Adventures of Everyday Geniuses - Mrs. Gorski, I Think I Have the Wiggle Fidgets

Barbara Esham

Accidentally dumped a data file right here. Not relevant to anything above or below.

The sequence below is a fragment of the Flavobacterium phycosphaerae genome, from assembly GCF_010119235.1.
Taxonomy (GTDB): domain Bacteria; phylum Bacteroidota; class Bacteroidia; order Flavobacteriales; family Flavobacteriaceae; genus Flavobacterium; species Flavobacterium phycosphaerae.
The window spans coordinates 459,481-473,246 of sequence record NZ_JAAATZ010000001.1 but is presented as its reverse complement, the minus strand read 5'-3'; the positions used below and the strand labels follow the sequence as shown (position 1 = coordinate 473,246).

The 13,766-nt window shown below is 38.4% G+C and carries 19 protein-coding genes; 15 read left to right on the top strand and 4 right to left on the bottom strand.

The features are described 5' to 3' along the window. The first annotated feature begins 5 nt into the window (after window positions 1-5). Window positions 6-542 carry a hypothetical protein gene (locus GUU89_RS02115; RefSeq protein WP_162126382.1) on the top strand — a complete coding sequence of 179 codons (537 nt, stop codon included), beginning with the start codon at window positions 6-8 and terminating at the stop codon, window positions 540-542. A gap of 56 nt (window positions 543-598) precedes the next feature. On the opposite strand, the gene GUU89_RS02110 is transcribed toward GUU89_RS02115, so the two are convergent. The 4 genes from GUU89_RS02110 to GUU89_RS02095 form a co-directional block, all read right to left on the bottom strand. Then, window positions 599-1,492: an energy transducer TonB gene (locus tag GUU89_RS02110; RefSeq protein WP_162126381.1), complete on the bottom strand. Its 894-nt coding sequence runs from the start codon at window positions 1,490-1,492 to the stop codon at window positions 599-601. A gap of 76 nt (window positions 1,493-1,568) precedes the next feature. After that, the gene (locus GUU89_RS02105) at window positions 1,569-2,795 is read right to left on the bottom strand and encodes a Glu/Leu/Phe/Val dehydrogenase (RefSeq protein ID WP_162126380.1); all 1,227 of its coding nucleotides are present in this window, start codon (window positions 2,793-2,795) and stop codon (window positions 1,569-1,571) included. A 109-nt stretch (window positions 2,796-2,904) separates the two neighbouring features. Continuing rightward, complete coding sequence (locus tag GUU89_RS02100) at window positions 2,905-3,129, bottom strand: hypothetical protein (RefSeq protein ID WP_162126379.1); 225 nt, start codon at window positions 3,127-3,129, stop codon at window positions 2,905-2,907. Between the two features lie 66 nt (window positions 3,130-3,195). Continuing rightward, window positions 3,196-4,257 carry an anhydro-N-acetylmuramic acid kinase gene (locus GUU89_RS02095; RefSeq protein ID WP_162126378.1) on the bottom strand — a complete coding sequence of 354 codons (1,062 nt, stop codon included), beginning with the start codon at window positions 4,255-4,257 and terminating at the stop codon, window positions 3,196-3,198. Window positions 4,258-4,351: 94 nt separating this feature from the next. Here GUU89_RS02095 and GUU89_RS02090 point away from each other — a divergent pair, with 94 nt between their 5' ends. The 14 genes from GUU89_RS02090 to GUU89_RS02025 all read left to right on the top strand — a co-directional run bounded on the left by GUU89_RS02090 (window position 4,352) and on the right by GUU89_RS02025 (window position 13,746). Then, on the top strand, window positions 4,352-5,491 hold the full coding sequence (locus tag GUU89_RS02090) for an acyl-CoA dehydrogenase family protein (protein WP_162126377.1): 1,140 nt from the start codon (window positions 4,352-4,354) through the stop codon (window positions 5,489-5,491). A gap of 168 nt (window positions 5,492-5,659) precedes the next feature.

David doesn't know how he ends up in such situations. At the time, it just seems like a great idea. His teacher, Mrs. Gorski, has had aout enough; he can tell by the way her voice changes when she speaks to him. This time, he believes that he has come up with the best idea yet. The perfect plan to make everything better.Endorsements: “The Mainstream Connections Children's Book Series conveys a message that could have been lifted straight from a psychology research journal: there is more than one way to define ‘being smart’.  As these stories illustrate, for every person, large and small, there are skills that are relatively difficult to master and others that seem to come more naturally. These books emphasize the important empirical conclusion that just as regular exercise makes the body stronger, so, too, does practice and the effort to improve academically--with all the struggle, fatigue, and initial failure that it entails--allow people to capitalize on the malleable nature of human intelligence.” Dr. Samuel R. Sommers, Tufts University Professor of Psychology “Your books are delightful! I can’t wait until they are published so that I can share them with our twice-exceptional clients. I love the way you transform negative reactions of parents and teachers into affirming strategies that support everyone involved. I especially enjoyed the way David used his creative problem-solving skills to brainstorm all the ways he could handle his ‘Wiggle Fidgets’. Your books for children are definitely needed. I believe that they will make a real difference.” Linda Kreger Silverman, Ph.D. Director, Gifted Development Center, Co-Chair of the National Association for Gifted Children (NAGC) Task Force on Assessment; she serves on the American Psychological Association Task Force on Giftedness. “This is a wonderful book. Each story shows children that success is about effort and determination, that problems need not derail them, and that adults can understand their worries and struggles. My research demonstrates that these lessons are essential for children.” Dr. Carol S. Dweck, Stanford University Professor of Psychology “I applaud Barbara Esham for finding a way to teach young children how to be more mindful. In so doing, she sets the stage for their greater well-being as adults.” Dr. Ellen Langer, Harvard University Professor of Psychology “Katie’s dad can’t spell. Max can’t work under time pressure. Carolyn may never master cursive writing and David wiggles. They are typical of many students who struggle with some aspect of school. They are also lucky because each of them finds understanding or acceptance of their particular learning profiles. Whether it’s the realization that famous people have sometimes been “different” learners, a teacher who understands that creativity counts too, or the ability to identify coping strategies, the four students put a human face on what it means to struggle in school- and how essential it is to have partners in persisting for success. Katie, Max, Carolyn, and David are good news for students, parents, and teachers who want to understand what it means to learn outside the traditional lines of school.” Dr. Carol Tomlinson, University of Virginia Curry School of Education Program Coordinator for the Educational Psychology and Gifted Education Program.


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